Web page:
The suspects, aged 20 to 28, were detained in dawn raids that saw some 500 police officers swoop on residences in the cities of Kassel, Essen, Hanover and Leipzig.
The men are accused of belonging to “the foreign terrorist group that calls itself the Islamic State”, Christian Hartwig, a spokesman for the Frankfurt prosecutor's office, said in a statement.
“The accused are also suspected of preparing an attack on a public target in Germany using weapons or explosives,” Hartwig said.
The investigators believe the men had not yet finalized their attack plan, he added.
But the local Hessischer Rundfunk radio station, citing sources close to the probe, said the accused “had planned an attack on the Christmas market in Essen”, a city in western Germany.
Such an attack would have revived painful memories of last December's truck rampage in Berlin when a failed Tunisian asylum seeker smashed into a crowded Christmas market, killing 12 people.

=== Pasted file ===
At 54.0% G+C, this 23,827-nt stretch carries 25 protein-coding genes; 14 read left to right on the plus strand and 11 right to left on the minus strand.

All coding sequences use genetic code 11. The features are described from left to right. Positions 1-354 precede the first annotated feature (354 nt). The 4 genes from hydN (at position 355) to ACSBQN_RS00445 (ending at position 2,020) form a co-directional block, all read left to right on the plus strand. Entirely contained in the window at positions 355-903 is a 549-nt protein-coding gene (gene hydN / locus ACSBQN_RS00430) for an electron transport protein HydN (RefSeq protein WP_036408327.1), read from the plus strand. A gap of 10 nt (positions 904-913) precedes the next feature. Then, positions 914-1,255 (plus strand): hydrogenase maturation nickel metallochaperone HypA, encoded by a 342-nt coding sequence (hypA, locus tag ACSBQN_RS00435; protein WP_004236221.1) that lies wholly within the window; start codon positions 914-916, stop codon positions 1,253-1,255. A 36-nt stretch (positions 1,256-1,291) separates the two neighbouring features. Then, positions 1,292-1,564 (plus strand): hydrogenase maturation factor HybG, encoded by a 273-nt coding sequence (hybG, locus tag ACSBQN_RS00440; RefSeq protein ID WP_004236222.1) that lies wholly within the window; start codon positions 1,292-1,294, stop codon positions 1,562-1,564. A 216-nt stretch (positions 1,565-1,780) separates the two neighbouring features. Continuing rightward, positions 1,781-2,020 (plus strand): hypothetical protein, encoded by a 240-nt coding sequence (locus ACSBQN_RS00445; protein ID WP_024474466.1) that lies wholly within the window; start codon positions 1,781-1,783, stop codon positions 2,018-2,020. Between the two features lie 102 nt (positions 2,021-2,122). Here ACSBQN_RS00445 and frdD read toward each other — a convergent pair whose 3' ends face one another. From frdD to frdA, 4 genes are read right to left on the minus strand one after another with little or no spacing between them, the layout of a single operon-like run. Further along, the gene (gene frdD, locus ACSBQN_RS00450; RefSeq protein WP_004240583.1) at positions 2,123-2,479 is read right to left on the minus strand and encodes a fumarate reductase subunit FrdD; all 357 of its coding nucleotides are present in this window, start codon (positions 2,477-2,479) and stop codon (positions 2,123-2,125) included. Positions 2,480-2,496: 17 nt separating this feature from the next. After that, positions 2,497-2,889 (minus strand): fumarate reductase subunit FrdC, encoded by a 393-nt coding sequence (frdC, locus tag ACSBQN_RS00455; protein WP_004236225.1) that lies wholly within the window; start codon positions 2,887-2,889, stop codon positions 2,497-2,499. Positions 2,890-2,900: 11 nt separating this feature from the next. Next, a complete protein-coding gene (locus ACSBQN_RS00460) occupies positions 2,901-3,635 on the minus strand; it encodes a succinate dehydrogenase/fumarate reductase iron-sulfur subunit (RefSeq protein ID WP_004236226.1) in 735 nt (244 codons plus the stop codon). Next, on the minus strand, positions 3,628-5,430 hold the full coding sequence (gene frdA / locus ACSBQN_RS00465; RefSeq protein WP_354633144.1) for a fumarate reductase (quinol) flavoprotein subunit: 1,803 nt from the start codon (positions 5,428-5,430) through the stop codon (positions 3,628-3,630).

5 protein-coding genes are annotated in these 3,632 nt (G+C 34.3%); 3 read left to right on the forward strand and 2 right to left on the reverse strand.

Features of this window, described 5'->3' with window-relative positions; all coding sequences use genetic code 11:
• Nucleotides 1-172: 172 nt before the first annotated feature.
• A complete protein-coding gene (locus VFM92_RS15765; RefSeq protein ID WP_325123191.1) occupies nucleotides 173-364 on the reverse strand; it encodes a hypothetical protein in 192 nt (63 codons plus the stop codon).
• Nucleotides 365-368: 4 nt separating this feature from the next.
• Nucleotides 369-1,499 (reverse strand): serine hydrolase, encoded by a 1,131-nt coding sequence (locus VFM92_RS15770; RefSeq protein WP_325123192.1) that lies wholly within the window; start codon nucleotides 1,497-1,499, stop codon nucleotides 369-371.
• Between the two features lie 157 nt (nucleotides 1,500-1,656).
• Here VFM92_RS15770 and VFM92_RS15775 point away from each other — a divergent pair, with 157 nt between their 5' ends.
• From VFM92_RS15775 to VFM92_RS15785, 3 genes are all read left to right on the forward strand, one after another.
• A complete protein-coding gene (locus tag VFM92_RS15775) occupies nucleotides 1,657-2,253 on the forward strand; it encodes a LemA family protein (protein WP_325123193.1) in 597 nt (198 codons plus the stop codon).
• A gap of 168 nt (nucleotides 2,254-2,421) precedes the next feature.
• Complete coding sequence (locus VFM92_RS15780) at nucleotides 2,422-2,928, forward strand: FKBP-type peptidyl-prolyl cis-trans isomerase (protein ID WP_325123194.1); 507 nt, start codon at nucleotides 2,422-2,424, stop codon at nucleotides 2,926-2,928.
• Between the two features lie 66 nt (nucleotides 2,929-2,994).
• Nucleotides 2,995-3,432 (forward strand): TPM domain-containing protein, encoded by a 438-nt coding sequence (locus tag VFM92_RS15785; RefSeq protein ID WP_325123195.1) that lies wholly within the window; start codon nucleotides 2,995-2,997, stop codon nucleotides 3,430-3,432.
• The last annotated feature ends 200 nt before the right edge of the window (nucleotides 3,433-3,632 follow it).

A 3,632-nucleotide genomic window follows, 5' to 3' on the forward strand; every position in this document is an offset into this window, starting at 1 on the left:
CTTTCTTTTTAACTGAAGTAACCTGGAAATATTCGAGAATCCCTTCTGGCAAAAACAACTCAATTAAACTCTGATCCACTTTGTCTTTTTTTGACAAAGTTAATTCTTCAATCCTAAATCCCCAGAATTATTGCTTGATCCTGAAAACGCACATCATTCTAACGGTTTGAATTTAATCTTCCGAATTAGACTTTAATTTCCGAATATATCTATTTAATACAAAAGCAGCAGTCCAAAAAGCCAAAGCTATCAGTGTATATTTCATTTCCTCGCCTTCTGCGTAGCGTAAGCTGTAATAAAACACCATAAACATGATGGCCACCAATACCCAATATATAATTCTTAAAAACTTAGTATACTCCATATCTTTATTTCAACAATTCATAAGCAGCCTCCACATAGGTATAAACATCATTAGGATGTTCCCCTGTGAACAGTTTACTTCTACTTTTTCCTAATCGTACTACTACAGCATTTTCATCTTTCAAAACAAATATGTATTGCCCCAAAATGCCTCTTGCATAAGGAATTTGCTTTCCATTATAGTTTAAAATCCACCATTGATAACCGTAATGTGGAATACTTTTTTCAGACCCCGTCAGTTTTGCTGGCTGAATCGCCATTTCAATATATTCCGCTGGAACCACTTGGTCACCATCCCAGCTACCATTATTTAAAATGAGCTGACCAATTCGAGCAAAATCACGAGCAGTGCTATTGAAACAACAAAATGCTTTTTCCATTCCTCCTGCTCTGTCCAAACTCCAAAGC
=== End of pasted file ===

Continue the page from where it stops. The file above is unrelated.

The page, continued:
Police and prosecutors declined to comment on reports citing Essen's Christmas market as the target, which also appeared in Germany's best-selling Bild newspaper.
The six detained Syrians all arrived in Germany as asylum seekers between December 2014 and September 2015, at the height of Europe's migrant crisis.
Prosecutors gave no further details about the case, saying the inquiry was still ongoing.
German daily Die Welt said it was fellow refugees who tipped off the police about the suspects.
German security forces have been on high alert following a spate of Islamist attacks, of which the Berlin rampage was the deadliest.
Last month, police arrested a 19-year-old Syrian suspected of preparing an Islamist terror attack in the country using “powerful explosives”.
Domestic security services estimate there are some 10,300 radical Islamists in Germany.
About 700 of them are considered dangerous and capable of a violent attack.